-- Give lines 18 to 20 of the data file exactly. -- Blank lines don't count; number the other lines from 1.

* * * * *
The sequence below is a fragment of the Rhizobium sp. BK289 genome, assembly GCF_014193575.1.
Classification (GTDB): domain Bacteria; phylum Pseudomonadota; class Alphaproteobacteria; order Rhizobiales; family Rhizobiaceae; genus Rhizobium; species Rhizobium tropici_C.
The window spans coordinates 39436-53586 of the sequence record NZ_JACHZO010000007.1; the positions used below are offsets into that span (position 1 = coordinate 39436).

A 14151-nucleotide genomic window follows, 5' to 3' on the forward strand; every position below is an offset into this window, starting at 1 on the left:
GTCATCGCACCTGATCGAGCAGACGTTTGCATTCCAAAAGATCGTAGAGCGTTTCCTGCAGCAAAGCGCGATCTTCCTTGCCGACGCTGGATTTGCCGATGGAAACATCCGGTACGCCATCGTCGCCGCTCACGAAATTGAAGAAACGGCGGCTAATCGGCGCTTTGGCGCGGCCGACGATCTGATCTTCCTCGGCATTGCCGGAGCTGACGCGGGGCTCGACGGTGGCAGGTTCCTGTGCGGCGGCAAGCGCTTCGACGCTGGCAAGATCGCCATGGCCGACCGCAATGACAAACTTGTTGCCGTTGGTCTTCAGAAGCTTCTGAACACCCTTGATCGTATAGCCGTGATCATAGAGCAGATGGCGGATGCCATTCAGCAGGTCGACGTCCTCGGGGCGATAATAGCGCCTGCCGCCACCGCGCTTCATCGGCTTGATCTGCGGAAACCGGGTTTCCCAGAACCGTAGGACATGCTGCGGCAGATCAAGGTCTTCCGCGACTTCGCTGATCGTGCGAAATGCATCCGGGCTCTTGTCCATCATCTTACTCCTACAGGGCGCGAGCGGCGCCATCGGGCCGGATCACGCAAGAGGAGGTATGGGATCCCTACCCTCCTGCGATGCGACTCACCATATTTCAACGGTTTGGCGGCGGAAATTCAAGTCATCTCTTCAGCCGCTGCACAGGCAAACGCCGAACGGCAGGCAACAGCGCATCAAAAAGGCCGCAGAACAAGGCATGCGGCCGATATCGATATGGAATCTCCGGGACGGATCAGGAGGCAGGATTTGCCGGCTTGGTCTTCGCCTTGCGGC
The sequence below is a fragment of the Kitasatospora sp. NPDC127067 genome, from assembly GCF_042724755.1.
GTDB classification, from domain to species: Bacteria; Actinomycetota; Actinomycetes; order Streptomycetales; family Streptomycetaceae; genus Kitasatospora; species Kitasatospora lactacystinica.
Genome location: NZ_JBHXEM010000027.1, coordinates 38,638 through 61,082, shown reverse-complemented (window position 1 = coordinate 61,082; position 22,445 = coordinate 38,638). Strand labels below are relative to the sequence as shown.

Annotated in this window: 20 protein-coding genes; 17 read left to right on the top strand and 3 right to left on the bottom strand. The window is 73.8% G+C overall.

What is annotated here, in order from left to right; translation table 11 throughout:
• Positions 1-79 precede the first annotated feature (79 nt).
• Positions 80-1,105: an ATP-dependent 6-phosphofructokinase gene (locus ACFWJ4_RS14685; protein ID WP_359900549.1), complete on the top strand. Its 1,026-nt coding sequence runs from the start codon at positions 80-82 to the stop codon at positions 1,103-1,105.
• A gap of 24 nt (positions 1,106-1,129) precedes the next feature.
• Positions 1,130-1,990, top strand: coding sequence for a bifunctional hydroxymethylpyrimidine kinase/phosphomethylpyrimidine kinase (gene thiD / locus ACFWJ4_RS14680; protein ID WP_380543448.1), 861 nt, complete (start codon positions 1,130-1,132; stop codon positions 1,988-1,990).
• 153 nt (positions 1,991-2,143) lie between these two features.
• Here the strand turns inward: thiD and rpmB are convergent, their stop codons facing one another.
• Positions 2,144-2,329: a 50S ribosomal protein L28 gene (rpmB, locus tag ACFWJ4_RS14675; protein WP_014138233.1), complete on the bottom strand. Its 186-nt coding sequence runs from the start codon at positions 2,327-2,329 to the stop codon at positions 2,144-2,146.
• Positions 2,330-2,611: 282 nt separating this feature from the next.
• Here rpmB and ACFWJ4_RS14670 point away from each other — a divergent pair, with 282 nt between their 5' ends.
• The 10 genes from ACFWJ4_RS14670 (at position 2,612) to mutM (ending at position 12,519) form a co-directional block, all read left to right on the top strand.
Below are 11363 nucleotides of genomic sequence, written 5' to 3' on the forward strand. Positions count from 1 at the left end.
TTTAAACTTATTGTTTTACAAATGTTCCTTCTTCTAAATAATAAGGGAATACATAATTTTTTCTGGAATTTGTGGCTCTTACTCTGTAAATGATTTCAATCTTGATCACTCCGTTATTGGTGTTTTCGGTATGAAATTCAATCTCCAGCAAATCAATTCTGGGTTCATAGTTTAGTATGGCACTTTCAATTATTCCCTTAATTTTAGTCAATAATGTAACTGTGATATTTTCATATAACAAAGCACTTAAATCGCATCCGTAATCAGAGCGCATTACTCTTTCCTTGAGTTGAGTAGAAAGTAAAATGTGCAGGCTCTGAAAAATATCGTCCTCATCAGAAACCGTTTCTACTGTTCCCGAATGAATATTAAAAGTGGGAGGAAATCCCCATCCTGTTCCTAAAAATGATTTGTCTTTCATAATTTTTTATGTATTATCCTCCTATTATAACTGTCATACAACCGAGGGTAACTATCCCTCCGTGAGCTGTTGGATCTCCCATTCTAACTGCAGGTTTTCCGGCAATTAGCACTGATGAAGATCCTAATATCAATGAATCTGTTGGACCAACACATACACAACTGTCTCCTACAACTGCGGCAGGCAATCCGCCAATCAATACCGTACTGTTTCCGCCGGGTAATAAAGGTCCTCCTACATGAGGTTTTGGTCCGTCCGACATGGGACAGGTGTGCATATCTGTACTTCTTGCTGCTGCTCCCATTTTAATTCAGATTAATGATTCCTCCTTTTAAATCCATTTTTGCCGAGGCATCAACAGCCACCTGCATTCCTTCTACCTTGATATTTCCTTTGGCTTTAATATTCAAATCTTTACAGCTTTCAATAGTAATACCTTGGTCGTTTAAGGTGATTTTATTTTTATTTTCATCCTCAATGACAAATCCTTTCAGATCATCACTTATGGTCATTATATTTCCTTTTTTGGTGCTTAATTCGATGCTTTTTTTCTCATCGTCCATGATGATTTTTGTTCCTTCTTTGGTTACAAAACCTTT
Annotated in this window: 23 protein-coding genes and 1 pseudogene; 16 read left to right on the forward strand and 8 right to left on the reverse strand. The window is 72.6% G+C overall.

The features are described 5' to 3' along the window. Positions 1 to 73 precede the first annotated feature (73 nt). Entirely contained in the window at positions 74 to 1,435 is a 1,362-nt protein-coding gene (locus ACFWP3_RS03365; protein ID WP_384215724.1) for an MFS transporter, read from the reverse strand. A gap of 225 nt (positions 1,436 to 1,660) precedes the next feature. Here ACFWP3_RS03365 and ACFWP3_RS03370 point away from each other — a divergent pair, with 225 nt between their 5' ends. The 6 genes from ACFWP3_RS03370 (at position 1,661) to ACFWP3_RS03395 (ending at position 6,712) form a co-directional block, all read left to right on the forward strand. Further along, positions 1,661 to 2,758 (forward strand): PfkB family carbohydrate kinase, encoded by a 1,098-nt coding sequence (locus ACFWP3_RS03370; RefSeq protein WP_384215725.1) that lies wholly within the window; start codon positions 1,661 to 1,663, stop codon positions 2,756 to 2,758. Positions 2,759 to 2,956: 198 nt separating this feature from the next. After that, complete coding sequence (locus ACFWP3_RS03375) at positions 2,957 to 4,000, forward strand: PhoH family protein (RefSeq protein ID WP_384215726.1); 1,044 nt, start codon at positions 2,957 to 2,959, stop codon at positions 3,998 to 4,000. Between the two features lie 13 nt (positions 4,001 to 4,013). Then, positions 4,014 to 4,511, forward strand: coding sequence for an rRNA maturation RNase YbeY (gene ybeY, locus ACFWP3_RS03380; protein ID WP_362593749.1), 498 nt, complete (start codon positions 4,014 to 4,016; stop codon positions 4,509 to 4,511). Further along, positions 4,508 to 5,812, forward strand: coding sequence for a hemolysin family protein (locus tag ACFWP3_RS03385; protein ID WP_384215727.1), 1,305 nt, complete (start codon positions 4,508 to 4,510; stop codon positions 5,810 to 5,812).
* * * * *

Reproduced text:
• Positions 2,330-2,611: 282 nt separating this feature from the next.
• Here rpmB and ACFWJ4_RS14670 point away from each other — a divergent pair, with 282 nt between their 5' ends.
• The 10 genes from ACFWJ4_RS14670 (at position 2,612) to mutM (ending at position 12,519) form a co-directional block, all read left to right on the top strand.